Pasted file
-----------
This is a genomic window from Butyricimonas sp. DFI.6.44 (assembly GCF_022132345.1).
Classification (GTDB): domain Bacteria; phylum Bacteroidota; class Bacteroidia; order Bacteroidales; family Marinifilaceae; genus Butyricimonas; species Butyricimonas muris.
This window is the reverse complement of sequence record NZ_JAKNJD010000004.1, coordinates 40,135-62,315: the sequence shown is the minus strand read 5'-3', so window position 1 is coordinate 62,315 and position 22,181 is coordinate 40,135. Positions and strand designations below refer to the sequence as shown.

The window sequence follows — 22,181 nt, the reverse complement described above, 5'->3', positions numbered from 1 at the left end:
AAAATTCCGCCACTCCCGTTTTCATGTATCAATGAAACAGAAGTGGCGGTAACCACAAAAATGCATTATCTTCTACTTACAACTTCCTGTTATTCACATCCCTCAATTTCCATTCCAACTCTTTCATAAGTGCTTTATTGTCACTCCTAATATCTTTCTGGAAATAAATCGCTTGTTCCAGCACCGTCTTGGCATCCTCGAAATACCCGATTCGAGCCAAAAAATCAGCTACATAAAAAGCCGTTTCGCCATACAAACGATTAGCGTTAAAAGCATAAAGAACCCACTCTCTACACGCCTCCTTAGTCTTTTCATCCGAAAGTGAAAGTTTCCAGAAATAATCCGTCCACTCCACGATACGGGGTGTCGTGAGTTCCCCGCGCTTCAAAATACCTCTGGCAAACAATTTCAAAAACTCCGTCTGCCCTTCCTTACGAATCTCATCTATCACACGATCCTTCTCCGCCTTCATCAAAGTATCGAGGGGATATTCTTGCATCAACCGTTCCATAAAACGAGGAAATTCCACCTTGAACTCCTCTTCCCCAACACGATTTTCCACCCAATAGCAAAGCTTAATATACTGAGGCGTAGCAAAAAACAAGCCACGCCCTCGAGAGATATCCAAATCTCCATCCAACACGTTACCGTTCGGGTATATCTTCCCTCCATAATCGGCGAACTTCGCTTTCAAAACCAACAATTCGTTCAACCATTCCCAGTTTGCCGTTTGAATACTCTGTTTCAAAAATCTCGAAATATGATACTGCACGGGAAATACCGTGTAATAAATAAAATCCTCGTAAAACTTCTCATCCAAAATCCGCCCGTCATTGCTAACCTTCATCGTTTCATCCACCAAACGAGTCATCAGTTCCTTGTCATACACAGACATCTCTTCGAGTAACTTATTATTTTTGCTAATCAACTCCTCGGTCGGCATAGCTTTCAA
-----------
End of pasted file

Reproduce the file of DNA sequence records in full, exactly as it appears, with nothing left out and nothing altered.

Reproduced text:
This is a genomic window from Butyricimonas sp. DFI.6.44 (assembly GCF_022132345.1).
Classification (GTDB): domain Bacteria; phylum Bacteroidota; class Bacteroidia; order Bacteroidales; family Marinifilaceae; genus Butyricimonas; species Butyricimonas muris.
This window is the reverse complement of sequence record NZ_JAKNJD010000004.1, coordinates 40,135-62,315: the sequence shown is the minus strand read 5'-3', so window position 1 is coordinate 62,315 and position 22,181 is coordinate 40,135. Positions and strand designations below refer to the sequence as shown.

The window sequence follows — 22,181 nt, the reverse complement described above, 5'->3', positions numbered from 1 at the left end:
AAAATTCCGCCACTCCCGTTTTCATGTATCAATGAAACAGAAGTGGCGGTAACCACAAAAATGCATTATCTTCTACTTACAACTTCCTGTTATTCACATCCCTCAATTTCCATTCCAACTCTTTCATAAGTGCTTTATTGTCACTCCTAATATCTTTCTGGAAATAAATCGCTTGTTCCAGCACCGTCTTGGCATCCTCGAAATACCCGATTCGAGCCAAAAAATCAGCTACATAAAAAGCCGTTTCGCCATACAAACGATTAGCGTTAAAAGCATAAAGAACCCACTCTCTACACGCCTCCTTAGTCTTTTCATCCGAAAGTGAAAGTTTCCAGAAATAATCCGTCCACTCCACGATACGGGGTGTCGTGAGTTCCCCGCGCTTCAAAATACCTCTGGCAAACAATTTCAAAAACTCCGTCTGCCCTTCCTTACGAATCTCATCTATCACACGATCCTTCTCCGCCTTCATCAAAGTATCGAGGGGATATTCTTGCATCAACCGTTCCATAAAACGAGGAAATTCCACCTTGAACTCCTCTTCCCCAACACGATTTTCCACCCAATAGCAAAGCTTAATATACTGAGGCGTAGCAAAAAACAAGCCACGCCCTCGAGAGATATCCAAATCTCCATCCAACACGTTACCGTTCGGGTATATCTTCCCTCCATAATCGGCGAACTTCGCTTTCAAAACCAACAATTCGTTCAACCATTCCCAGTTTGCCGTTTGAATACTCTGTTTCAAAAATCTCGAAATATGATACTGCACGGGAAATACCGTGTAATAAATAAAATCCTCGTAAAACTTCTCATCCAAAATCCGCCCGTCATTGCTAACCTTCATCGTTTCATCCACCAAACGAGTCATCAGTTCCTTGTCATACACAGACATCTCTTCGAGTAACTTATTATTTTTGCTAATCAACTCCTCGGTCGGCATAGCTTTCAA